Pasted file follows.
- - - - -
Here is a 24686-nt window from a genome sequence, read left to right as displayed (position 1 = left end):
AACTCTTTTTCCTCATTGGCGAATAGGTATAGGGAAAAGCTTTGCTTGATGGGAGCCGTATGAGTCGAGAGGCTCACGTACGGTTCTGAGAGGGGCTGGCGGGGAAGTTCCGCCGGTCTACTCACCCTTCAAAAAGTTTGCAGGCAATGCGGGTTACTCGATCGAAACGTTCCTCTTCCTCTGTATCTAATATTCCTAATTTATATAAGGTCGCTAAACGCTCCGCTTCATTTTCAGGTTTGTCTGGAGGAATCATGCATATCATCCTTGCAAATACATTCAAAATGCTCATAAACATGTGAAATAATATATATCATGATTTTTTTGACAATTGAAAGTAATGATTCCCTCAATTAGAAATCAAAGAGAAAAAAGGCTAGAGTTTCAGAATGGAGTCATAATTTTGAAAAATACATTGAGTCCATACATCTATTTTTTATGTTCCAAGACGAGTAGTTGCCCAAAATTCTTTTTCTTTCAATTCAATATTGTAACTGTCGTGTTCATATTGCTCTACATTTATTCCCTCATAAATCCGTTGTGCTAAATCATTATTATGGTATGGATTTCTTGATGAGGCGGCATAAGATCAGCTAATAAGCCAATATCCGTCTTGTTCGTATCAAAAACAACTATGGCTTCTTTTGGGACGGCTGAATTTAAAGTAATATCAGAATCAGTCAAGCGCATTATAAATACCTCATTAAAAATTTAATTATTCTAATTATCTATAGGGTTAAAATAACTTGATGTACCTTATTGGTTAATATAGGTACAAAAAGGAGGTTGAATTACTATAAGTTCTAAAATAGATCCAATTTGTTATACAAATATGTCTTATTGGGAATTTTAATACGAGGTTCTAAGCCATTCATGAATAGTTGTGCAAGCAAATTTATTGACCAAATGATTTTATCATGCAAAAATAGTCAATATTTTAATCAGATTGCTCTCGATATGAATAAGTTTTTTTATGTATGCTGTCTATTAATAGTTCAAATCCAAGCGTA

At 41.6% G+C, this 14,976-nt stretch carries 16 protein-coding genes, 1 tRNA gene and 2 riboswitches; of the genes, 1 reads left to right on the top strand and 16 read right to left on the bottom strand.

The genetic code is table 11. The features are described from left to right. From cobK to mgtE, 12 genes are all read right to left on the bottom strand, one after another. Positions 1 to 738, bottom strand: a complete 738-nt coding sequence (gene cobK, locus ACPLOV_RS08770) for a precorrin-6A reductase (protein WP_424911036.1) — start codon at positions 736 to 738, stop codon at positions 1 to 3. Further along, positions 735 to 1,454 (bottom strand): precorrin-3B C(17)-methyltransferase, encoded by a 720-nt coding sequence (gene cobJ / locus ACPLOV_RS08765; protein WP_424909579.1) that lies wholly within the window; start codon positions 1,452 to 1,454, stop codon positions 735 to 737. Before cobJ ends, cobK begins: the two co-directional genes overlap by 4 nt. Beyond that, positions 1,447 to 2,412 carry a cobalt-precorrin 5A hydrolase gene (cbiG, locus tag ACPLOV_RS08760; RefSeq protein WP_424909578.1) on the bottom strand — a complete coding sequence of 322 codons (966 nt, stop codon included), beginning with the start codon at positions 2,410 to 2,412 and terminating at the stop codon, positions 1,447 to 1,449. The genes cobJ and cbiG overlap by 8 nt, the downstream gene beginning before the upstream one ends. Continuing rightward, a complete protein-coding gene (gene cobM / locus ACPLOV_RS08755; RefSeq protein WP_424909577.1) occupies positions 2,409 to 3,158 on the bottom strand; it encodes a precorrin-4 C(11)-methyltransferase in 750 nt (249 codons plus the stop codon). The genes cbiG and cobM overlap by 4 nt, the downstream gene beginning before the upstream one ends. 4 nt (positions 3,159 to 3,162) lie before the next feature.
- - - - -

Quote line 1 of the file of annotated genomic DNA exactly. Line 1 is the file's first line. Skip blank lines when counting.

Here is a 24686-nt window from a genome sequence, read left to right as displayed (position 1 = left end):